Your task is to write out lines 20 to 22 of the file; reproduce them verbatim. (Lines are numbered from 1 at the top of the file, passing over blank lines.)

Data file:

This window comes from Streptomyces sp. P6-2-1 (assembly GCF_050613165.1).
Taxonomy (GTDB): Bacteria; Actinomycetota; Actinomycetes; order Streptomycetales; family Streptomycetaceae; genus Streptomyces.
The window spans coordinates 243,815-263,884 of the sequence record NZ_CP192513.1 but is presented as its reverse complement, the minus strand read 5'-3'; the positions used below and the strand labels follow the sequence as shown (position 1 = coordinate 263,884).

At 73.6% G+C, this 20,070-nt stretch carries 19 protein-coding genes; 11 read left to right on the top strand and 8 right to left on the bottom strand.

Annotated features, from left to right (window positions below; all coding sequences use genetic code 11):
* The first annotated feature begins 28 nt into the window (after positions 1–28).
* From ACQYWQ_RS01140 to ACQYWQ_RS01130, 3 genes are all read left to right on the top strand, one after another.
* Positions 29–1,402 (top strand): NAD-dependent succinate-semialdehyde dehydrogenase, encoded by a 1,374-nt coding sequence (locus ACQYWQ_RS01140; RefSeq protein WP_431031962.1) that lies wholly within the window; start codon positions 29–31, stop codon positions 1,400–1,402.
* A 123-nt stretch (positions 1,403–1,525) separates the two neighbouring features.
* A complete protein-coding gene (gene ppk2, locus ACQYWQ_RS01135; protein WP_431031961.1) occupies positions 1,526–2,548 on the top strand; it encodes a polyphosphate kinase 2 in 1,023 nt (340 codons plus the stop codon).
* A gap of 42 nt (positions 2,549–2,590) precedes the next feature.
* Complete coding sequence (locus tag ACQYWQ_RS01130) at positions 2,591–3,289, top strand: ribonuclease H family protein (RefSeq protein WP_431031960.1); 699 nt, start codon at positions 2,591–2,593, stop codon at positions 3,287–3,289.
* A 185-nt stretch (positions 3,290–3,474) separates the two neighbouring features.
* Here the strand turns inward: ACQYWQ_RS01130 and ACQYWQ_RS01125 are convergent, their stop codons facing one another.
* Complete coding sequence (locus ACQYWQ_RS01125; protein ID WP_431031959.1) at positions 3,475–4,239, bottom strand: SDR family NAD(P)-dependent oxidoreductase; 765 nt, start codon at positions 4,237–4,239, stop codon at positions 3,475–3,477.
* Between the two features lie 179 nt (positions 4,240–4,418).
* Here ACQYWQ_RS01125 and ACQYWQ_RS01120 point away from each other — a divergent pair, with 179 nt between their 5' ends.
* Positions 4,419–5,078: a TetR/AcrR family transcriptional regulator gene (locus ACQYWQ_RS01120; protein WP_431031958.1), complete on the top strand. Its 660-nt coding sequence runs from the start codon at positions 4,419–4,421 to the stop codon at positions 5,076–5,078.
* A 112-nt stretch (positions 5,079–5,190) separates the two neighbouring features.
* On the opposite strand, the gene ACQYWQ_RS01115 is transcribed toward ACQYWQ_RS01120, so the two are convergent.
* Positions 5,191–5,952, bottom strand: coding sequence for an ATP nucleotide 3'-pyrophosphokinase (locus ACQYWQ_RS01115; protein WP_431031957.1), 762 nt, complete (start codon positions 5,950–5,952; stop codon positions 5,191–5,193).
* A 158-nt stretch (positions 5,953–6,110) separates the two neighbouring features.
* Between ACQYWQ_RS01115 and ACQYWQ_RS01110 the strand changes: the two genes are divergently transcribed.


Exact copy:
* On the opposite strand, the gene ACQYWQ_RS01115 is transcribed toward ACQYWQ_RS01120, so the two are convergent.
* Positions 5,191–5,952, bottom strand: coding sequence for an ATP nucleotide 3'-pyrophosphokinase (locus ACQYWQ_RS01115; protein WP_431031957.1), 762 nt, complete (start codon positions 5,950–5,952; stop codon positions 5,191–5,193).
* A 158-nt stretch (positions 5,953–6,110) separates the two neighbouring features.